healthcare outcomes. ANPD first conducted an education
needs survey in 2013.
“Rather than relying on speculation or hearsay, surveys
also pave the way for education programs to unite the needs of
your members with the requirements of accrediting bodies,”
Don’t confuse an education needs survey with the traditional post-conference or post-classroom surveys. A broad
membership questionnaire can guide an association’s overall
goals, but an education-specific survey reveals what your
members really need from their education programs.
The education needs survey should be customized to the
organization. Tailored questions about what education would
benefit members on-the-job and what formats are most acces-
sible provide actionable data for associations.
Results should include a comprehensive analysis that
guides organizations in addressing the continuing education
needs of its members.
How Do You Conduct an Education
Start with a plan. Being strategic, thinking critically, asking
the right questions and providing the right incentives for respondents will ensure the results provide meaningful data and
actionable information. The well-crafted plan will also help
The Clinical Laboratory Management Association (CLMA),
an international association serving over 1,600 clinical labo-
ratory professionals, completed an education needs survey in
“Our survey was created with the goal of gaining recom-
mendations that would shape our education programs for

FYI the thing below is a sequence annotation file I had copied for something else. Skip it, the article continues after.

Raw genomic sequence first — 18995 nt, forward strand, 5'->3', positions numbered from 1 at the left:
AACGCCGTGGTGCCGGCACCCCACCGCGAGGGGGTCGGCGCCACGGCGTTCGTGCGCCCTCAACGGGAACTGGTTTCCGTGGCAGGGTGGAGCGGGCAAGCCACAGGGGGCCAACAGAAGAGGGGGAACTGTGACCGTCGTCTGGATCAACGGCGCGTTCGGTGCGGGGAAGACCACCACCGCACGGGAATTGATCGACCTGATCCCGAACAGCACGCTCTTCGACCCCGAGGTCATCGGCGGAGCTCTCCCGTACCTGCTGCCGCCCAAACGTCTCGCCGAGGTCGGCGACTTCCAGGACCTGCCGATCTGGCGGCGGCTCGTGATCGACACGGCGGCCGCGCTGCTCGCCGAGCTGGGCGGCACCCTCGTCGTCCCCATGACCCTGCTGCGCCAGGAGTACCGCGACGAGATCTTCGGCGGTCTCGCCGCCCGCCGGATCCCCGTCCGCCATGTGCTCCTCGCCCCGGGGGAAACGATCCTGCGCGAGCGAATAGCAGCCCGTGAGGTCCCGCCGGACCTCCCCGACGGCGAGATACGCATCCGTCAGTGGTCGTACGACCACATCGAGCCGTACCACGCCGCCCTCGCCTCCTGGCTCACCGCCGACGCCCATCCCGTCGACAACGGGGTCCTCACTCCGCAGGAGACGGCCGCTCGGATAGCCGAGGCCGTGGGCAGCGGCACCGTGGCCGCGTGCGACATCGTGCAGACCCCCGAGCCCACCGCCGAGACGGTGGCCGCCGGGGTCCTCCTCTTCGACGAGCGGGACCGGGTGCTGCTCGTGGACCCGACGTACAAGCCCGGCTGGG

the next three years,” said Abigail Lynn, CLMA’s executive
“Unlike the questions we ask at the end of a conference,
which are rooted in a specific event or place, we asked
pointed questions about what members need to do their jobs
and what education CLMA could offer that would help them,”
CLMA engaged education and market research experts to
advise on what questions would provide the most insightful
data. They thought critically about when and how the survey
would be deployed, wanting it to coincide with the association’s annual conference, but not be confused with the
post-conference survey. So the team activated the survey one
week before the conference and promoted it during the event.
They were also mindful of members’ ability and interest in
“We kept it short, only 30 questions, and made sure mem-
What are the Barriers?
bers knew it would take 10 minutes or less to fill out,” Lynn
said. “We also gave them incentives. Members who completed
the survey had the option to be entered in a raffle to win a
free membership or educational offerings.”
CLMA is currently following up with focus groups to dive
deeper into the survey results to help fill in gaps in the data
and make the results more meaningful for CLMA as it devises
its three-year education plan.
Associations wanting to deploy a quality education needs
survey will encounter a number of obstacles including costs
and response rate.
There are numerous options for conducting an education
needs survey such as hiring a consultant, using a survey com-
pany or just engaging your internal team.
Although the internal team option may save money, your
team might not be equipped to properly execute an education needs survey and you run the risk of questions not being
framed effectively to generate accurate responses. While
working with an outside consultant brings a high level of expertise in market research, the consulting costs of quantitative
research can range from $15,000 to $100,000.
If your results are exactly what you expected or you’ve
heard the same feedback before, then it’s likely your survey
questions lacked clarity or depth. That’s why strategy should
guide the survey development.
Another pitfall occurs when your education strategy is